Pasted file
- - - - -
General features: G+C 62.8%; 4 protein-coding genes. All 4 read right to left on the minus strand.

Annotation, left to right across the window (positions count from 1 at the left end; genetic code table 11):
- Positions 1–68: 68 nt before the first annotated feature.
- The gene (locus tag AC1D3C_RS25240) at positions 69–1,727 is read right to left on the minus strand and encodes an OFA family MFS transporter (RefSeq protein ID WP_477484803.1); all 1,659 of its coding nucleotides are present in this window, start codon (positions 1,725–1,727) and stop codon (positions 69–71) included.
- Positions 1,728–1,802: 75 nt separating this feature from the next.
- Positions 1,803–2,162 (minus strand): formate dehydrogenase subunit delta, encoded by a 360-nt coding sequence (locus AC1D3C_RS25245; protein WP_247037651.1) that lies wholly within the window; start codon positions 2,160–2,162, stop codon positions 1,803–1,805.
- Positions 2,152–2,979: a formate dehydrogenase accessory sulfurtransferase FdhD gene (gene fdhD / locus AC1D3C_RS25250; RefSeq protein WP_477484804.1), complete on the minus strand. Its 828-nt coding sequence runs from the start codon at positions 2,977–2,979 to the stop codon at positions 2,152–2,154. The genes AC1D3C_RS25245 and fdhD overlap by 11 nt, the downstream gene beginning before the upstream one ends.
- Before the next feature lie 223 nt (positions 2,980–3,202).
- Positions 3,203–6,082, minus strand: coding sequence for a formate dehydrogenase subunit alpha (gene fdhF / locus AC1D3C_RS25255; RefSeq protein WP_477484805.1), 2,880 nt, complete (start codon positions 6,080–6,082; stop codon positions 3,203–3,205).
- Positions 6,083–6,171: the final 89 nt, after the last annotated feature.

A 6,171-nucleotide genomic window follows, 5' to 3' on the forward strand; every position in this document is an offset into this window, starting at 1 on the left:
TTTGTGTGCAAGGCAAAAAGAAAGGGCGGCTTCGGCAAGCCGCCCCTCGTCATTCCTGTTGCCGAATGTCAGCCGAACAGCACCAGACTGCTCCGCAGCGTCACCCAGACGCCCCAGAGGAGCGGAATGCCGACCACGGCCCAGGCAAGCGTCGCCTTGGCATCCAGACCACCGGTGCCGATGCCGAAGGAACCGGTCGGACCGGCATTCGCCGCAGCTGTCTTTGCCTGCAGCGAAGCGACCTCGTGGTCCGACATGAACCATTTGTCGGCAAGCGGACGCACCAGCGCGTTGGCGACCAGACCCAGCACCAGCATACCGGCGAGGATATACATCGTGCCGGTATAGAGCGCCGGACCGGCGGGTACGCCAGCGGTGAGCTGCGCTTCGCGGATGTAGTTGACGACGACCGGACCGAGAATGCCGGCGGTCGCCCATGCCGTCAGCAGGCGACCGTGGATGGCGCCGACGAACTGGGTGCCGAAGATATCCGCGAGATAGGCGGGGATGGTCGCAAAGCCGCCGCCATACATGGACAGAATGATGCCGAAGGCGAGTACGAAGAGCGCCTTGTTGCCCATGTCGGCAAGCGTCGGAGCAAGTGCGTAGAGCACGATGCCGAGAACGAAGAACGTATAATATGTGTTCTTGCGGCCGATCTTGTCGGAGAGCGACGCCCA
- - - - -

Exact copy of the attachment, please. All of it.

General features: G+C 62.8%; 4 protein-coding genes. All 4 read right to left on the minus strand.

Annotation, left to right across the window (positions count from 1 at the left end; genetic code table 11):
- Positions 1–68: 68 nt before the first annotated feature.
- The gene (locus tag AC1D3C_RS25240) at positions 69–1,727 is read right to left on the minus strand and encodes an OFA family MFS transporter (RefSeq protein ID WP_477484803.1); all 1,659 of its coding nucleotides are present in this window, start codon (positions 1,725–1,727) and stop codon (positions 69–71) included.
- Positions 1,728–1,802: 75 nt separating this feature from the next.
- Positions 1,803–2,162 (minus strand): formate dehydrogenase subunit delta, encoded by a 360-nt coding sequence (locus AC1D3C_RS25245; protein WP_247037651.1) that lies wholly within the window; start codon positions 2,160–2,162, stop codon positions 1,803–1,805.
- Positions 2,152–2,979: a formate dehydrogenase accessory sulfurtransferase FdhD gene (gene fdhD / locus AC1D3C_RS25250; RefSeq protein WP_477484804.1), complete on the minus strand. Its 828-nt coding sequence runs from the start codon at positions 2,977–2,979 to the stop codon at positions 2,152–2,154. The genes AC1D3C_RS25245 and fdhD overlap by 11 nt, the downstream gene beginning before the upstream one ends.
- Before the next feature lie 223 nt (positions 2,980–3,202).
- Positions 3,203–6,082, minus strand: coding sequence for a formate dehydrogenase subunit alpha (gene fdhF / locus AC1D3C_RS25255; RefSeq protein WP_477484805.1), 2,880 nt, complete (start codon positions 6,080–6,082; stop codon positions 3,203–3,205).
- Positions 6,083–6,171: the final 89 nt, after the last annotated feature.

A 6,171-nucleotide genomic window follows, 5' to 3' on the forward strand; every position in this document is an offset into this window, starting at 1 on the left:
TTTGTGTGCAAGGCAAAAAGAAAGGGCGGCTTCGGCAAGCCGCCCCTCGTCATTCCTGTTGCCGAATGTCAGCCGAACAGCACCAGACTGCTCCGCAGCGTCACCCAGACGCCCCAGAGGAGCGGAATGCCGACCACGGCCCAGGCAAGCGTCGCCTTGGCATCCAGACCACCGGTGCCGATGCCGAAGGAACCGGTCGGACCGGCATTCGCCGCAGCTGTCTTTGCCTGCAGCGAAGCGACCTCGTGGTCCGACATGAACCATTTGTCGGCAAGCGGACGCACCAGCGCGTTGGCGACCAGACCCAGCACCAGCATACCGGCGAGGATATACATCGTGCCGGTATAGAGCGCCGGACCGGCGGGTACGCCAGCGGTGAGCTGCGCTTCGCGGATGTAGTTGACGACGACCGGACCGAGAATGCCGGCGGTCGCCCATGCCGTCAGCAGGCGACCGTGGATGGCGCCGACGAACTGGGTGCCGAAGATATCCGCGAGATAGGCGGGGATGGTCGCAAAGCCGCCGCCATACATGGACAGAATGATGCCGAAGGCGAGTACGAAGAGCGCCTTGTTGCCCATGTCGGCAAGCGTCGGAGCAAGTGCGTAGAGCACGATGCCGAGAACGAAGAACGTATAATATGTGTTCTTGCGGCCGATCTTGTCGGAGAGCGACGCCCA